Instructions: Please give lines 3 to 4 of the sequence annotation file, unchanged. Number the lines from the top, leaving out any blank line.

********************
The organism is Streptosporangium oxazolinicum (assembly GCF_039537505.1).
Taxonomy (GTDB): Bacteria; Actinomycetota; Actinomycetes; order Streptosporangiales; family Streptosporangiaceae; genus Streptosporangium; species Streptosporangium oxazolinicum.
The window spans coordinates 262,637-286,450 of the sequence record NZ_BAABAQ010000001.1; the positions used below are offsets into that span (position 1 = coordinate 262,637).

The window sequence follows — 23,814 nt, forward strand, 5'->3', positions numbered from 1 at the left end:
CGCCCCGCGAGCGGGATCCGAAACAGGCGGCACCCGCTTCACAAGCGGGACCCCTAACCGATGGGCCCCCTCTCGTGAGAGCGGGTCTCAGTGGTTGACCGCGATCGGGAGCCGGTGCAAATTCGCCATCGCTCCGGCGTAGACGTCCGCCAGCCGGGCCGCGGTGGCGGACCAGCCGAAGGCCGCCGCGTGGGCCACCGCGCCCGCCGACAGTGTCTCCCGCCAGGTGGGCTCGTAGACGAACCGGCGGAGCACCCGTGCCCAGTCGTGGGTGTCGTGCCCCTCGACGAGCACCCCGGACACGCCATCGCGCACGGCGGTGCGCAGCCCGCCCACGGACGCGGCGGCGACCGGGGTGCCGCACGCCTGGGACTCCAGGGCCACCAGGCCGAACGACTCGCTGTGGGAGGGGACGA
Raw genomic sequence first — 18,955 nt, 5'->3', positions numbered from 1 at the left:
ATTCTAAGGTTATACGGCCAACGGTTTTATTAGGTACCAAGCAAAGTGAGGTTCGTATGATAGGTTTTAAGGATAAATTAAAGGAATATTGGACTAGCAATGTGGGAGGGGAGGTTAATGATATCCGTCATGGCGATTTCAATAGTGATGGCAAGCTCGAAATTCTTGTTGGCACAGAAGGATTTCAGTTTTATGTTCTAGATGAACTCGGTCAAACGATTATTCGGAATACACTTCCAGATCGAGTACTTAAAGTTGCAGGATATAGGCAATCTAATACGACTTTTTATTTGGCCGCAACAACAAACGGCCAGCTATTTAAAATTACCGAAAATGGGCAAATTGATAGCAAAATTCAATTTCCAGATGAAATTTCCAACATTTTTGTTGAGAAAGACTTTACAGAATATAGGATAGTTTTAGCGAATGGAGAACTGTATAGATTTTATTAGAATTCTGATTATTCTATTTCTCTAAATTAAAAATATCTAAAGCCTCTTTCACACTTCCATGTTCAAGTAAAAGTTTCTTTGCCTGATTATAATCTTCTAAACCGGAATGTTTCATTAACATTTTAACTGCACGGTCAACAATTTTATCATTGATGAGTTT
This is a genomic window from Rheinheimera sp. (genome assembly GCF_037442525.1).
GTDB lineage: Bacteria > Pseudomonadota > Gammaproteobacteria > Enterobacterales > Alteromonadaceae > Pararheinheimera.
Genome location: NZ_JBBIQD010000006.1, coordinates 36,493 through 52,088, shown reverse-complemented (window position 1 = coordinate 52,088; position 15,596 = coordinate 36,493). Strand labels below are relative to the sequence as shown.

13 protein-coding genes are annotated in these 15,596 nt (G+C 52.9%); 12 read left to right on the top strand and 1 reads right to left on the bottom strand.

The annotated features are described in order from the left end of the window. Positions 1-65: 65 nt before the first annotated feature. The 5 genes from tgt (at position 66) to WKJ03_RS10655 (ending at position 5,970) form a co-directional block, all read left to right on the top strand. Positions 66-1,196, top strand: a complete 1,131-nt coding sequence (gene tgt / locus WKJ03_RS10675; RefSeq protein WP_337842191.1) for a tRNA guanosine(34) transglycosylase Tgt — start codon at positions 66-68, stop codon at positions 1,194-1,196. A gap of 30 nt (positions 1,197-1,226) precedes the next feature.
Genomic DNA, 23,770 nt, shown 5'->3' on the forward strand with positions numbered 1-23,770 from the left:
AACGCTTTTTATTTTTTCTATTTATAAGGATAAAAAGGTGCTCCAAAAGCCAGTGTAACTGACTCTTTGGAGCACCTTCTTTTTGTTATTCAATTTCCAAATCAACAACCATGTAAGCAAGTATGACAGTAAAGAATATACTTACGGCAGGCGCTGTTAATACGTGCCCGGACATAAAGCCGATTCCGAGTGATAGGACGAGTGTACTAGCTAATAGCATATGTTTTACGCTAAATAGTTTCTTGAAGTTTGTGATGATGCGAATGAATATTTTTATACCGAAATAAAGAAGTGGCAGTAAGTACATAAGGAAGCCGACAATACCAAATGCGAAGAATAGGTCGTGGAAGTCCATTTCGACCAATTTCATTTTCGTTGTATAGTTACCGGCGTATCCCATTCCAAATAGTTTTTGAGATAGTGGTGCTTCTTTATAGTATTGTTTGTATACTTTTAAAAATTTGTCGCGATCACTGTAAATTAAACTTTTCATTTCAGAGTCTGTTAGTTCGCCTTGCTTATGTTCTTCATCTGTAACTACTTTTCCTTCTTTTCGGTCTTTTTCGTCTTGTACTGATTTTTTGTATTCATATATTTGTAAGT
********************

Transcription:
The window spans coordinates 262,637-286,450 of the sequence record NZ_BAABAQ010000001.1; the positions used below are offsets into that span (position 1 = coordinate 262,637).

The window sequence follows — 23,814 nt, forward strand, 5'->3', positions numbered from 1 at the left end: